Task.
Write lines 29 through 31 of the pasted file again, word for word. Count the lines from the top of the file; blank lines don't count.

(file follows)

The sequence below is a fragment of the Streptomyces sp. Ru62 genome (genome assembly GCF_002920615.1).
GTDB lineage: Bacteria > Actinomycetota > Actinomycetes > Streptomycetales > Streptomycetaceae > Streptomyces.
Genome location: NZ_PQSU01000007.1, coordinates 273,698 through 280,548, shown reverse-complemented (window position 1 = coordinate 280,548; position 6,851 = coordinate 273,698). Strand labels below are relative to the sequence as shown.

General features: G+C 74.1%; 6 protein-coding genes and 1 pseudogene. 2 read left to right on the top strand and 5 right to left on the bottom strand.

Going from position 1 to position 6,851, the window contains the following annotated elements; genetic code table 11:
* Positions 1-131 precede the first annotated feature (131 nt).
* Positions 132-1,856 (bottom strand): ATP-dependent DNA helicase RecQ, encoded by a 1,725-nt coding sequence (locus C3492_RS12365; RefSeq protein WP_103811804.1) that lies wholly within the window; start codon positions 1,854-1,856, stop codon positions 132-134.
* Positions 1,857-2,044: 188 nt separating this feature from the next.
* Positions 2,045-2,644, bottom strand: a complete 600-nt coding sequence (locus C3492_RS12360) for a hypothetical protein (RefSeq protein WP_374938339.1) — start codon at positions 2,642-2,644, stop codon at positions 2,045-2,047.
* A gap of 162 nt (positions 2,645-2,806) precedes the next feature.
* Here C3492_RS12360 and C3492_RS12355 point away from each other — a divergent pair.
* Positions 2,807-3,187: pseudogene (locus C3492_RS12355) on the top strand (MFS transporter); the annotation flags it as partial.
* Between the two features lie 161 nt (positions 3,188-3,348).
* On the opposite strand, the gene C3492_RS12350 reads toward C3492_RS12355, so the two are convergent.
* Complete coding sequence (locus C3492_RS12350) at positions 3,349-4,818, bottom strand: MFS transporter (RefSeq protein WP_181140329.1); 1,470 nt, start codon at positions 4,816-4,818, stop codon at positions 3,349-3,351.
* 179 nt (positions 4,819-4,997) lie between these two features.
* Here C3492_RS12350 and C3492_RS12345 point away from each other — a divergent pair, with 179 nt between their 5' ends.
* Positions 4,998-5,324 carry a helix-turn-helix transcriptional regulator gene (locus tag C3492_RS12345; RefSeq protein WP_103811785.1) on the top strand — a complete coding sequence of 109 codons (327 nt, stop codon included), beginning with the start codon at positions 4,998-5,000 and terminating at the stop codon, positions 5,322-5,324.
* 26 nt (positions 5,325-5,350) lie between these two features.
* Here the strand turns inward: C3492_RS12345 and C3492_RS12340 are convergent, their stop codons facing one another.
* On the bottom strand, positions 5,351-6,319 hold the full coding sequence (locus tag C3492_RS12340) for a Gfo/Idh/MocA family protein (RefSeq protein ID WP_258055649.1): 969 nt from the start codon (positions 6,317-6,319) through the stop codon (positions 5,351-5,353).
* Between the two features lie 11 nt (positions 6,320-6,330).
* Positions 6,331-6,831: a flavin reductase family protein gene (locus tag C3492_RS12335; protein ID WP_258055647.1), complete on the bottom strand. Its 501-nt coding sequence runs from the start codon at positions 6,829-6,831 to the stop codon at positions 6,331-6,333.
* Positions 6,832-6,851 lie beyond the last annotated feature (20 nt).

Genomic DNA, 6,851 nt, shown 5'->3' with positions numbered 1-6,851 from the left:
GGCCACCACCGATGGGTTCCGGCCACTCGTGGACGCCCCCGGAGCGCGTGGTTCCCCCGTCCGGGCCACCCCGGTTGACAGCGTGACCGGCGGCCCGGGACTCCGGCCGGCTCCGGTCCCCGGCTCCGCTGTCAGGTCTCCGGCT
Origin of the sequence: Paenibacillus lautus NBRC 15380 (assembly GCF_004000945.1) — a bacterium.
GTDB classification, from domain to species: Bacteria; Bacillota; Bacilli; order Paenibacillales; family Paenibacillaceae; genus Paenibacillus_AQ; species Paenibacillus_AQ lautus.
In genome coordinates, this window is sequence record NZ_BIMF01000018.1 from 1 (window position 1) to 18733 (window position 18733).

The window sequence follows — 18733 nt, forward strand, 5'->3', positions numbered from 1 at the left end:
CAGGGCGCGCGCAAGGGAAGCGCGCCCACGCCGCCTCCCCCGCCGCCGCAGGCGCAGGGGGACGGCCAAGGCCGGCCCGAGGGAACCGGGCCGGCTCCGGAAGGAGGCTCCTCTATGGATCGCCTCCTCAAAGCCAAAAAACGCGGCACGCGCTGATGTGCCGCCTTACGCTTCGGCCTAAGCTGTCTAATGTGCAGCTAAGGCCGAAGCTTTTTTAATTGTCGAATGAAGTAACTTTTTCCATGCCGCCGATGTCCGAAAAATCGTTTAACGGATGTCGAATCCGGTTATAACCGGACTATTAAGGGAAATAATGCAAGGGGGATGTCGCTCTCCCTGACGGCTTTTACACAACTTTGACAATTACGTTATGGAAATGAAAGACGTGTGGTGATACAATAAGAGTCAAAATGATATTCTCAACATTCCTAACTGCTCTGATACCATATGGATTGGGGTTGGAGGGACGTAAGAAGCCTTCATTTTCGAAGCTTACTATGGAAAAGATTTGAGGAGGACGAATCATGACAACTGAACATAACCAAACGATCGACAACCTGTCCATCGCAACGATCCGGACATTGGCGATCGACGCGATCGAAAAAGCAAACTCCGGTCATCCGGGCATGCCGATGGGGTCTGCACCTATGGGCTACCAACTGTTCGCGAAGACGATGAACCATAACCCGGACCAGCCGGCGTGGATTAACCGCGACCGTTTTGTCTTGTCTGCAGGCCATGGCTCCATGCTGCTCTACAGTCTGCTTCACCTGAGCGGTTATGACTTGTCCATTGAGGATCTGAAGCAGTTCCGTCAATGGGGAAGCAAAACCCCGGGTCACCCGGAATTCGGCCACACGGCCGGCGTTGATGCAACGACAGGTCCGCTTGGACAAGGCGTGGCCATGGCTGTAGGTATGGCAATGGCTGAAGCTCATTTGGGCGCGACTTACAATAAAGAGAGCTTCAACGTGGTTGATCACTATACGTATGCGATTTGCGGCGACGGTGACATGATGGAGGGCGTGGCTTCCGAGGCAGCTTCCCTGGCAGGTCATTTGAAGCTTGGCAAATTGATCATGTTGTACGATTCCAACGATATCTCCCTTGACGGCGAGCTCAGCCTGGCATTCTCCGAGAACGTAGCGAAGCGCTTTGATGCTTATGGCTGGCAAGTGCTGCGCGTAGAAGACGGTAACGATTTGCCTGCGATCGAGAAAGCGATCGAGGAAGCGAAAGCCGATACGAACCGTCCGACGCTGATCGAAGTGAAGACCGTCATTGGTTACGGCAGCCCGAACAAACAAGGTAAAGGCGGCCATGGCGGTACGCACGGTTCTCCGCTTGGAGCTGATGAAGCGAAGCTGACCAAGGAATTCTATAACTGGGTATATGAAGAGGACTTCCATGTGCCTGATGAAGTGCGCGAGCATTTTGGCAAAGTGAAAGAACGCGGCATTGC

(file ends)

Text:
In genome coordinates, this window is sequence record NZ_BIMF01000018.1 from 1 (window position 1) to 18733 (window position 18733).

The window sequence follows — 18733 nt, forward strand, 5'->3', positions numbered from 1 at the left end:
CAGGGCGCGCGCAAGGGAAGCGCGCCCACGCCGCCTCCCCCGCCGCCGCAGGCGCAGGGGGACGGCCAAGGCCGGCCCGAGGGAACCGGGCCGGCTCCGGAAGGAGGCTCCTCTATGGATCGCCTCCTCAAAGCCAAAAAACGCGGCACGCGCTGATGTGCCGCCTTACGCTTCGGCCTAAGCTGTCTAATGTGCAGCTAAGGCCGAAGCTTTTTTAATTGTCGAATGAAGTAACTTTTTCCATGCCGCCGATGTCCGAAAAATCGTTTAACGGATGTCGAATCCGGTTATAACCGGACTATTAAGGGAAATAATGCAAGGGGGATGTCGCTCTCCCTGACGGCTTTTACACAACTTTGACAATTACGTTATGGAAATGAAAGACGTGTGGTGATACAATAAGAGTCAAAATGATATTCTCAACATTCCTAACTGCTCTGATACCATATGGATTGGGGTTGGAGGGACGTAAGAAGCCTTCATTTTCGAAGCTTACTATGGAAAAGATTTGAGGAGGACGAATCATGACAACTGAACATAACCAAACGATCGACAACCTGTCCATCGCAACGATCCGGACATTGGCGATCGACGCGATCGAAAAAGCAAACTCCGGTCATCCGGGCATGCCGATGGGGTCTGCACCTATGGGCTACCAACTGTTCGCGAAGACGATGAACCATAACCCGGACCAGCCGGCGTGGATTAACCGCGACCGTTTTGTCTTGTCTGCAGGCCATGGCTCCATGCTGCTCTACAGTCTGCTTCACCTGAGCGGTTATGACTTGTCCATTGAGGATCTGAAGCAGTTCCGTCAATGGGGAAGCAAAACCCCGGGTCACCCGGAATTCGGCCACACGGCCGGCGTTGATGCAACGACAGGTCCGCTTGGACAAGGCGTGGCCATGGCTGTAGGTATGGCAATGGCTGAAGCTCATTTGGGCGCGACTTACAATAAAGAGAGCTTCAACGTGGTTGATCACTATACGTATGCGATTTGCGGCGACGGTGACATGATGGAGGGCGTGGCTTCCGAGGCAGCTTCCCTGGCAGGTCATTTGAAGCTTGGCAAATTGATCATGTTGTACGATTCCAACGATATCTCCCTTGACGGCGAGCTCAGCCTGGCATTCTCCGAGAACGTAGCGAAGCGCTTTGATGCTTATGGCTGGCAAGTGCTGCGCGTAGAAGACGGTAACGATTTGCCTGCGATCGAGAAAGCGATCGAGGAAGCGAAAGCCGATACGAACCGTCCGACGCTGATCGAAGTGAAGACCGTCATTGGTTACGGCAGCCCGAACAAACAAGGTAAAGGCGGCCATGGCGGTACGCACGGTTCTCCGCTTGGAGCTGATGAAGCGAAGCTGACCAAGGAATTCTATAACTGGGTATATGAAGAGGACTTCCATGTGCCTGATGAAGTGCGCGAGCATTTTGGCAAAGTGAAAGAACGCGGCATTGC